However, I kept getting stuck in some of my descriptions and the direction I wanted my story to take.  I have mentioned before that while writing TLCB, I found my sources in unexpected places. One in particular was my family’s visit to Hiroshima, honoring my mother at the Hiroshima Peace Memorial Hall for Atomic Bomb Victims, a few months after she passed away. Being there in person, I  discovered the beauty that my Mom often spoke about growing up in Hiroshima before the bombing.  I used this discovery in re-writing my descriptions of Hiroshima for my final edits.

Well, this time, a resource found me believe it, or not!  It began with a speaking engagement for a local book club. After the event, a lovely woman introduced herself to me and told me of her recent visit to Japan. Coincidence, yes, but the incredible part is coming next! Interestingly enough, she had a friend (who lives in Maryland), Mr. Pittell, that served in the US Air Force and had been stationed at Miho Air Base (now Miho-Yonago Airport) in Japan during the later Occupation years(1953-54). He recently sent her copies of photos that he took during that time.  She asked if I might be interested in seeing them. My eyes immediately lit up and I said a resounding, YES!!

She received his permission to show the pictures to me, and we met at a local coffee shop. Not only were there pictures, but he also had written a few descriptive paragraphs about them. He loved photography and these photos were a treasure trove for me! I had the opportunity to see literal snapshots in time capturing the essence of everyday life in the town and neighboring towns to Miho Air Force Base (about a 3-hour drive north of Hiroshima).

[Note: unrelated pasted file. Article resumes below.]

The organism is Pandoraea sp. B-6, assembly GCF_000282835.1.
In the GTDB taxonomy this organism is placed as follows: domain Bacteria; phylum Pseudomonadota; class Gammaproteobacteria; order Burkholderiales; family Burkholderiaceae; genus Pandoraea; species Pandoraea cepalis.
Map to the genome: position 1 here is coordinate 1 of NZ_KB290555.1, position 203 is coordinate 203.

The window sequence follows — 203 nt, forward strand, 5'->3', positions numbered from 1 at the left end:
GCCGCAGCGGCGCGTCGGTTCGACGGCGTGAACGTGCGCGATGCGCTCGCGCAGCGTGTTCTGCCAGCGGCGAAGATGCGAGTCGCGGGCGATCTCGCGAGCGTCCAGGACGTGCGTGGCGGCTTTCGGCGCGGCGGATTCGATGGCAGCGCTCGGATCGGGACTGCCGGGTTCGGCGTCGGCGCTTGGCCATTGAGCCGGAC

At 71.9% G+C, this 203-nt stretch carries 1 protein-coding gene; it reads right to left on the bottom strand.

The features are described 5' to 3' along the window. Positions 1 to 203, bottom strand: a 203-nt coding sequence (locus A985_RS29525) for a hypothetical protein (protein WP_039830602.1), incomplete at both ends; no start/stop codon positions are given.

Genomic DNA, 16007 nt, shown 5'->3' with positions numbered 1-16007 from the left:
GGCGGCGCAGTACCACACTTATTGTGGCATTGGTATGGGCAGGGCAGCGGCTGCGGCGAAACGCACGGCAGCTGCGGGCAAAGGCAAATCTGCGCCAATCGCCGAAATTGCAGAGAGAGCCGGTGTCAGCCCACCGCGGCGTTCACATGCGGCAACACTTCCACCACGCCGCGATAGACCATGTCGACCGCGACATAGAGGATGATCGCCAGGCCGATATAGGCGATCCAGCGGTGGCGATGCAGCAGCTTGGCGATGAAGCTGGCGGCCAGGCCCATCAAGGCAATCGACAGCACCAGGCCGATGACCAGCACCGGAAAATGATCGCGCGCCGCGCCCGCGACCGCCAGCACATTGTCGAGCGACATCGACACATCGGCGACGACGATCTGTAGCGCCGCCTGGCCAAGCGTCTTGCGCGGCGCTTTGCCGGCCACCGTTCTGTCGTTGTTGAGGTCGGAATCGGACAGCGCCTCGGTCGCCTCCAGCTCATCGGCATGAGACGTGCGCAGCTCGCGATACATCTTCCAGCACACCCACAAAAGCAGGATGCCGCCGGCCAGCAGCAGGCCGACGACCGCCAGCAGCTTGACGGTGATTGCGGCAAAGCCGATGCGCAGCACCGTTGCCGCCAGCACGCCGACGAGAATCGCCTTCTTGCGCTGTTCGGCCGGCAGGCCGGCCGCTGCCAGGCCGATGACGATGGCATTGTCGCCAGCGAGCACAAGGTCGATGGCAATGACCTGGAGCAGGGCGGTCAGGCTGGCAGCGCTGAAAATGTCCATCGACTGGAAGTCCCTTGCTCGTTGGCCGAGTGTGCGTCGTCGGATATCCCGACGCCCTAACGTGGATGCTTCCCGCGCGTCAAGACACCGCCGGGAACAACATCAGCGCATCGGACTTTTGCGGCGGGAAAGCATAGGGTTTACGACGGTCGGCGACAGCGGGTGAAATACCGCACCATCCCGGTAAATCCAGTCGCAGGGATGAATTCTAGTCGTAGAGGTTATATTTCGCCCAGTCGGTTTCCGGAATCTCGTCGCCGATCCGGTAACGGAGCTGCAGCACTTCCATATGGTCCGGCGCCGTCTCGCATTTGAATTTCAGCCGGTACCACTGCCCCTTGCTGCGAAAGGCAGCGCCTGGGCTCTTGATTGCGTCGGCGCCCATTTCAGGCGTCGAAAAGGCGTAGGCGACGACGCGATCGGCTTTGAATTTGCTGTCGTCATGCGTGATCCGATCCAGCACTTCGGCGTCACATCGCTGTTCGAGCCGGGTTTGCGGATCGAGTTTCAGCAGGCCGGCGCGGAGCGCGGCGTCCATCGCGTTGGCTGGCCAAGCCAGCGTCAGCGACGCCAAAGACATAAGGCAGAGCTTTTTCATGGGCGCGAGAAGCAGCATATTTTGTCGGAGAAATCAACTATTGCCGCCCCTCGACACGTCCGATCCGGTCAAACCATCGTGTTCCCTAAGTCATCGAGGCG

Most pictures were in black and white, but he did have some pictures in color. I was thrilled to be able to see how young women dressed during this time and to imagine my mom dressing like that as well. Unfortunately, I have no pictures of her early teen years in Tokyo. I only have a few of her and my Dad when they first married and were on their honeymoon at Lake Yamanaka (she was in her mid-20s by then).

Mr. Pittell kindly let me keep his copies for a while to use as a guide for descriptions in my book.  This was the ‘something’ I was missing. I now had a better idea of what the towns, the soldiers, and the Japanese people looked like during the first years of the American Occupation.  These pictures also inspired another tangent to my story line for the sequel.  On top of that, I now have a wonderful new friend in the woman who shared these pictures with me.